Tony couldn't help but smile at that. "No, you don't."
"I've been pushed around a lot in my life," Steve said, his voice tightening with a bit of anger. "First time I got beat up after school, mom patched me up, held me when I cried. Told me I'd be okay. The second time they jumped me, I didn't cry. And after that, I just picked myself back up no matter how much it hurt, because it was always more important to do the right thing." He sighed. "Why should this be any different?"
"Doesn't have to be," Tony said. "Fury maybe set the stage, but you're the one who put the suit back on."
"Thor said something to me a few days ago. He told me that you can't be made to be strong." Steve held Tony's gaze then. "You have to learn to be." He gave a lopsided smile. "I think he's right."
Tony did, too. Shields and armor didn't matter, when it all came down to it. Shields and armor could be stripped away, broken, shattered. And once those were gone, there was no power, no infallibility. Just vulnerability. And pain and darkness. Afghanistan. The Red Dawn. Betrayal. Getting hurt was unavoidable. But getting back up after, with no protection, bare and broken and bleeding… Getting back up was true strength.
And that sort of power was earned.
Steve's eyes had a hard glint. "They don't get to destroy me."
"They didn't," Tony said. "They won't."
"Not any of us," Steve added, turning to his friend.
They were quiet for a moment as dawn broke out over New York. In the silence, what Tony had come here to do resurfaced in his mind. He was torn, truly torn, and beyond thought. Beyond any sort of reasonable choice. Anything he said now about what he had learned, about what could be true… It didn't seem worth the peace of mind that Steve had found. But he couldn't just let it go. The Winter Soldier could be out there, lurking in the shadows, waiting until he found the next chance to strike at Captain America. "You know it's not going to be easy," he eventually said. "HYDRA will throw everything they have at us. At you. More than ever, they know you're in their way."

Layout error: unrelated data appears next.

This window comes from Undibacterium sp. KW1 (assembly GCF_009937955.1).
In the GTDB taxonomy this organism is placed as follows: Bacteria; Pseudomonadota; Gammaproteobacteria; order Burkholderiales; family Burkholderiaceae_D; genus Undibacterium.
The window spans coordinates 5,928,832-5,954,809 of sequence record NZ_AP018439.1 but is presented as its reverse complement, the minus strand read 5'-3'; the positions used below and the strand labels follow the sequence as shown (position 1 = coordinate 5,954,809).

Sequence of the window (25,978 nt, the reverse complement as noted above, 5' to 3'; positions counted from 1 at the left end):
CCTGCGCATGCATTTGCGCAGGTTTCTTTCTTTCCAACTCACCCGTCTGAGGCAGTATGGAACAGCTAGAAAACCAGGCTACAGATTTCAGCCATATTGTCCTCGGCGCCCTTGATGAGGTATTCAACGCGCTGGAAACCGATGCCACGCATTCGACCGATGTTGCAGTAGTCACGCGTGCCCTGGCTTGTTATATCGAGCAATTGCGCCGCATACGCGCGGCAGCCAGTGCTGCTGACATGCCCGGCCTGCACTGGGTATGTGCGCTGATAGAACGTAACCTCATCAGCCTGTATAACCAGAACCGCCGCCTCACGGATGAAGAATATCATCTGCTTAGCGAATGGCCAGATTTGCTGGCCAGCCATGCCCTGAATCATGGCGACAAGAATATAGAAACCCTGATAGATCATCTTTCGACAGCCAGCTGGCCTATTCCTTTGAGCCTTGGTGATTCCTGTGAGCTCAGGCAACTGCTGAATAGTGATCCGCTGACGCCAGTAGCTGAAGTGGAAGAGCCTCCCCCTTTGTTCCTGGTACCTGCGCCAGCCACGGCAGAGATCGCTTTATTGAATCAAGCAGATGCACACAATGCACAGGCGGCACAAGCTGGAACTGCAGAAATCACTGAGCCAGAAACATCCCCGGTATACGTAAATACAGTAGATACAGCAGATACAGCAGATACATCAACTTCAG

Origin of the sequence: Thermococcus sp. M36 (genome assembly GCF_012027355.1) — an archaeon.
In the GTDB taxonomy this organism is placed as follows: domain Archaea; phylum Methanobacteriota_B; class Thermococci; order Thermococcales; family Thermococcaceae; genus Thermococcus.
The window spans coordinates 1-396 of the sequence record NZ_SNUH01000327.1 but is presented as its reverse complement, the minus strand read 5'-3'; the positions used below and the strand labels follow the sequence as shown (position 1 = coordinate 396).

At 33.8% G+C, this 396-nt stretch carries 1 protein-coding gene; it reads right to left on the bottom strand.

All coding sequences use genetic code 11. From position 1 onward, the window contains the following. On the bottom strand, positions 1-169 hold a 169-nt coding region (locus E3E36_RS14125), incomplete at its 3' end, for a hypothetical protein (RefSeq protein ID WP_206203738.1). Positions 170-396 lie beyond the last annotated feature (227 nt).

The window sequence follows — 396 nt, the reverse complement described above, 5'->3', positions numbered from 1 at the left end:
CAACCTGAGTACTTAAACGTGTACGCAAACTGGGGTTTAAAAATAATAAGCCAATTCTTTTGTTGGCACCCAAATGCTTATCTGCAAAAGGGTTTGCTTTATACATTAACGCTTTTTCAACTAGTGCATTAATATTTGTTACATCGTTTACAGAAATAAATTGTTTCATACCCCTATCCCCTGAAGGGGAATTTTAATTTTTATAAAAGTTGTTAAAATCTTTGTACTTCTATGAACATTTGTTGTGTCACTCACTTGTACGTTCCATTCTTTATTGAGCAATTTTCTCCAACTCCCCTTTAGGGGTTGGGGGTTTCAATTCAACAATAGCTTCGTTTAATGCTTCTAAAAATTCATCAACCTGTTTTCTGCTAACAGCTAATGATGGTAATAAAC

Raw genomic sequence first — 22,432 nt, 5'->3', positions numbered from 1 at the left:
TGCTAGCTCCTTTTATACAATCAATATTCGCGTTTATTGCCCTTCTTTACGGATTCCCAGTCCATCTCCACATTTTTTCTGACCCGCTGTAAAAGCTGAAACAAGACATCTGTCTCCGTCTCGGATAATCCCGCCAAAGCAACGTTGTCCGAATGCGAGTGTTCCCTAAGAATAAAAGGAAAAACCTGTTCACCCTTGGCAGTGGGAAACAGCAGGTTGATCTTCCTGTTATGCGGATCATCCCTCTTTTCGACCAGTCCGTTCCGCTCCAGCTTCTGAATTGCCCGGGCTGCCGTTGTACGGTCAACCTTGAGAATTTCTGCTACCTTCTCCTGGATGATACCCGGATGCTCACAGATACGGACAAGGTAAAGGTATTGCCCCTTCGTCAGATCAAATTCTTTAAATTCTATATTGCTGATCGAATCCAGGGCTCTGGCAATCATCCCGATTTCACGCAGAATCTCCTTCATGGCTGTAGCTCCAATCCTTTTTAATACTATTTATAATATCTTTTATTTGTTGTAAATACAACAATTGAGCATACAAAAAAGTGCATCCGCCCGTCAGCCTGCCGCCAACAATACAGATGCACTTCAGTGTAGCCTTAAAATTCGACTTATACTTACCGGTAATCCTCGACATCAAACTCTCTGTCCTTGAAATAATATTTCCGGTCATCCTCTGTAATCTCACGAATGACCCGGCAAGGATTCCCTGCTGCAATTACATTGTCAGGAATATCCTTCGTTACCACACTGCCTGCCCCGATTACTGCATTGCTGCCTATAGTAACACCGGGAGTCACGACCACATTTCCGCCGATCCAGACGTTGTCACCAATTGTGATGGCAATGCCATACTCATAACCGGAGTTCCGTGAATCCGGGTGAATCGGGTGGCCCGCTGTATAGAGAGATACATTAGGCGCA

Steve grunted softly. "Exactly where I'm supposed to be," he said resolutely.
And then Tony realized. It didn't matter if it was Bucky or not. It didn't matter. Steve Rogers was Captain America. That meant he would fight and protect and do everything he could to stop the evil in the world no matter what it cost him. That was the point behind the only symbol Steve had ever embraced. And if the Avengers ever came across the Winter Soldier, whoever he was, they would defeat him. There was no sense in upsetting the precious balance that had returned to Steve's spirit with unsubstantiated facts and unlikely conjecture. When the time came to face what could be the truth, they would face it together.
"You sure you want to join me?" Steve had no idea how appropriate his question truly was. "If this AIM is anything like the old HYDRA, they play dirty."
"I do excel at pissing people off," Tony answered.
"It's not going to be easy," the other man repeated, offering Tony a little knowing look of his own.